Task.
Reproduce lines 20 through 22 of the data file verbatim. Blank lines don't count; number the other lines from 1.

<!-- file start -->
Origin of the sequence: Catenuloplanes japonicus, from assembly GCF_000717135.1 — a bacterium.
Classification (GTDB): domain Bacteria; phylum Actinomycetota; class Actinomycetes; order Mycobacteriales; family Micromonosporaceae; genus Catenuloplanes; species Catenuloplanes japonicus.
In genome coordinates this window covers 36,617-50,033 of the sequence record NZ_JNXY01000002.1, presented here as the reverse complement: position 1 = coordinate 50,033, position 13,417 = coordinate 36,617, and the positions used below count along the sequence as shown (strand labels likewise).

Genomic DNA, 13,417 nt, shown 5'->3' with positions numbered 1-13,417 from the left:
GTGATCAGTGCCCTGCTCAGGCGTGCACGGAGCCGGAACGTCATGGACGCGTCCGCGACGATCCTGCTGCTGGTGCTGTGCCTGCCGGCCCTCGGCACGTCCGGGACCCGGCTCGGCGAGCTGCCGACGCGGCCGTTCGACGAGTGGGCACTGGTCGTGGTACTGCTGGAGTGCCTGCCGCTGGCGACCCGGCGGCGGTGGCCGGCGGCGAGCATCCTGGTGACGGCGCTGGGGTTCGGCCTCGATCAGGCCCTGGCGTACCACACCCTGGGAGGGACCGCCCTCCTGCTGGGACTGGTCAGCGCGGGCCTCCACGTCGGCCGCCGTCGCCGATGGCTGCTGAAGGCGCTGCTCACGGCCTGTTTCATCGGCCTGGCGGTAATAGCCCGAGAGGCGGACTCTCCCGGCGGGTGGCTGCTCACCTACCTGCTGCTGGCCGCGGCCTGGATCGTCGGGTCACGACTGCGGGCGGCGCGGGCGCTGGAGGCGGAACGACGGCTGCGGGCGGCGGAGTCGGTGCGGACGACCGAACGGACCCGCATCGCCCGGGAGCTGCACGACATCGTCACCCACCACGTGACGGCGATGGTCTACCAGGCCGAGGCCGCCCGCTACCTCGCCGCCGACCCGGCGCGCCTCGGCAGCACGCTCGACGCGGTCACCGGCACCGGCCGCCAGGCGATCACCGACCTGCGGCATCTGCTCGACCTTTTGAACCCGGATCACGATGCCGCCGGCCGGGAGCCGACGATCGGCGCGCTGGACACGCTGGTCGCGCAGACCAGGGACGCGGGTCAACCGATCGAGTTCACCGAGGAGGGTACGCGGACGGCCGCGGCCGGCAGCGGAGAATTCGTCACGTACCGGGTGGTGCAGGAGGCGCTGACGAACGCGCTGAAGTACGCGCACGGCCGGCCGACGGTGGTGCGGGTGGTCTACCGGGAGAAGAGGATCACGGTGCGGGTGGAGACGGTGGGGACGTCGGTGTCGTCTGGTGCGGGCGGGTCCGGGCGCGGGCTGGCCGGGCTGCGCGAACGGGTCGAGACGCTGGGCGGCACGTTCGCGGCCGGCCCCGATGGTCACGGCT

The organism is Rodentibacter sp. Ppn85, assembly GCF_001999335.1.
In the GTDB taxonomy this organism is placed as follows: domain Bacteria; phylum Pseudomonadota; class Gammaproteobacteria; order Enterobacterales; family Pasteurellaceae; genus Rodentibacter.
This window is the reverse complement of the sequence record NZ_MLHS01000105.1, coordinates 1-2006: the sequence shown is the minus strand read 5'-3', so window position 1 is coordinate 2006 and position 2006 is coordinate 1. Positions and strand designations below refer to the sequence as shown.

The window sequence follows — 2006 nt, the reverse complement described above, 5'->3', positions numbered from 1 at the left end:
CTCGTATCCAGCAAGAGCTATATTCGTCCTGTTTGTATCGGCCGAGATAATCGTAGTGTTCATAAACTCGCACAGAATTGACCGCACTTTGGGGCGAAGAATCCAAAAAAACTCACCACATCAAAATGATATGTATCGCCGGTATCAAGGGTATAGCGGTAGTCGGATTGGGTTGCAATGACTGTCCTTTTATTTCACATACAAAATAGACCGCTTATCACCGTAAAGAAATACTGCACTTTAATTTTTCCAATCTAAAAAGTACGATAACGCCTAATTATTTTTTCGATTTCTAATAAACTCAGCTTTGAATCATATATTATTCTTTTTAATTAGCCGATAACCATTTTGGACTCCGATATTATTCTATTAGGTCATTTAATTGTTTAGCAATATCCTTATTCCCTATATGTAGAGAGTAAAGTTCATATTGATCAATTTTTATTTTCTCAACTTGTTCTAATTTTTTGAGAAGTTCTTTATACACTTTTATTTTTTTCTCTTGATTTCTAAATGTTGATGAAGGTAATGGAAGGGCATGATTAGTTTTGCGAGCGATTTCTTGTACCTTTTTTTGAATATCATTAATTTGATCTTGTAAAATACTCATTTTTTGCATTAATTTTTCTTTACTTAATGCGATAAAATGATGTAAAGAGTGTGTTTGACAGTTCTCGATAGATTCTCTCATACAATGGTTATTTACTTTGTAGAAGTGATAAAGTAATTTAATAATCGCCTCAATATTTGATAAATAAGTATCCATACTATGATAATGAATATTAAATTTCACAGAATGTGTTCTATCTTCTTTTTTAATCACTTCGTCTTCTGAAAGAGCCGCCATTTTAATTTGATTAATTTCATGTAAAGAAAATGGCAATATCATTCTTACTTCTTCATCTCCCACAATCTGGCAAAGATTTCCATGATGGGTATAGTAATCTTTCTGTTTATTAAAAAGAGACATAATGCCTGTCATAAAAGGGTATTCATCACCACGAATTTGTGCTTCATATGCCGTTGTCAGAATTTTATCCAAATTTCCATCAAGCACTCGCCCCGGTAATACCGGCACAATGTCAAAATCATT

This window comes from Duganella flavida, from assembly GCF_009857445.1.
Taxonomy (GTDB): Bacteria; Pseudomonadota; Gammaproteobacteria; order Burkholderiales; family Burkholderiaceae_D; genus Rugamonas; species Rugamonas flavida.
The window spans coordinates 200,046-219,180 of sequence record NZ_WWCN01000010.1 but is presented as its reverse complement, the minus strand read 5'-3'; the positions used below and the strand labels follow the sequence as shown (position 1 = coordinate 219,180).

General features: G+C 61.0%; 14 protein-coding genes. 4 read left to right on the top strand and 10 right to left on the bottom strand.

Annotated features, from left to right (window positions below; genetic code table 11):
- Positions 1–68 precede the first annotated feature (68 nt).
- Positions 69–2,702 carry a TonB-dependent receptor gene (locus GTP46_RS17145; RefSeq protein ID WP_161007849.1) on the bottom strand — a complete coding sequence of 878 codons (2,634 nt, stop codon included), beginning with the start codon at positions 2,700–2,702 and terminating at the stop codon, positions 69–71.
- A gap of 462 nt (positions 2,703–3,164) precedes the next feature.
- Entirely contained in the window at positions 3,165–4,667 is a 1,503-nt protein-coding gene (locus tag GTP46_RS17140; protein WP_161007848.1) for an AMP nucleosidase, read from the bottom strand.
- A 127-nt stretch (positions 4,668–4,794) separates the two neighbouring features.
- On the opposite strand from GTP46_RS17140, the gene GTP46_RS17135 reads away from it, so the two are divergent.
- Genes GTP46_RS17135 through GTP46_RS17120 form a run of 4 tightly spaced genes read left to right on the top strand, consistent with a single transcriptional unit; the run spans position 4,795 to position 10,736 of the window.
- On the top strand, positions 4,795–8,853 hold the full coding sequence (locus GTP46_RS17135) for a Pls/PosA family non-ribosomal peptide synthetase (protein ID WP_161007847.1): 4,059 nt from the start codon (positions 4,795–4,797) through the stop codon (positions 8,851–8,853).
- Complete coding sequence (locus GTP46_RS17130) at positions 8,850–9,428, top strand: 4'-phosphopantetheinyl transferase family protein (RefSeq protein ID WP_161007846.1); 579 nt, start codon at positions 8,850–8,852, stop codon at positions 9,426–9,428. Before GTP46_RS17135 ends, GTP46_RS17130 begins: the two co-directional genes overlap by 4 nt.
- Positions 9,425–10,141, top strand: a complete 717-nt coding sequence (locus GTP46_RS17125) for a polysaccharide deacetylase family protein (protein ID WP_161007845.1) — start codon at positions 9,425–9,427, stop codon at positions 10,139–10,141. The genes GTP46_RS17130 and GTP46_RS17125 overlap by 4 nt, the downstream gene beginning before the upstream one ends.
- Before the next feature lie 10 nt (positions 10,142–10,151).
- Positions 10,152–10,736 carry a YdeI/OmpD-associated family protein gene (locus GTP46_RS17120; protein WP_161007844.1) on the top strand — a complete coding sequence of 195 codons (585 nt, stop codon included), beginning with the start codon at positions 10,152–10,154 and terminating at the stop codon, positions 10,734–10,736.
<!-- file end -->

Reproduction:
- A 127-nt stretch (positions 4,668–4,794) separates the two neighbouring features.
- On the opposite strand from GTP46_RS17140, the gene GTP46_RS17135 reads away from it, so the two are divergent.
- Genes GTP46_RS17135 through GTP46_RS17120 form a run of 4 tightly spaced genes read left to right on the top strand, consistent with a single transcriptional unit; the run spans position 4,795 to position 10,736 of the window.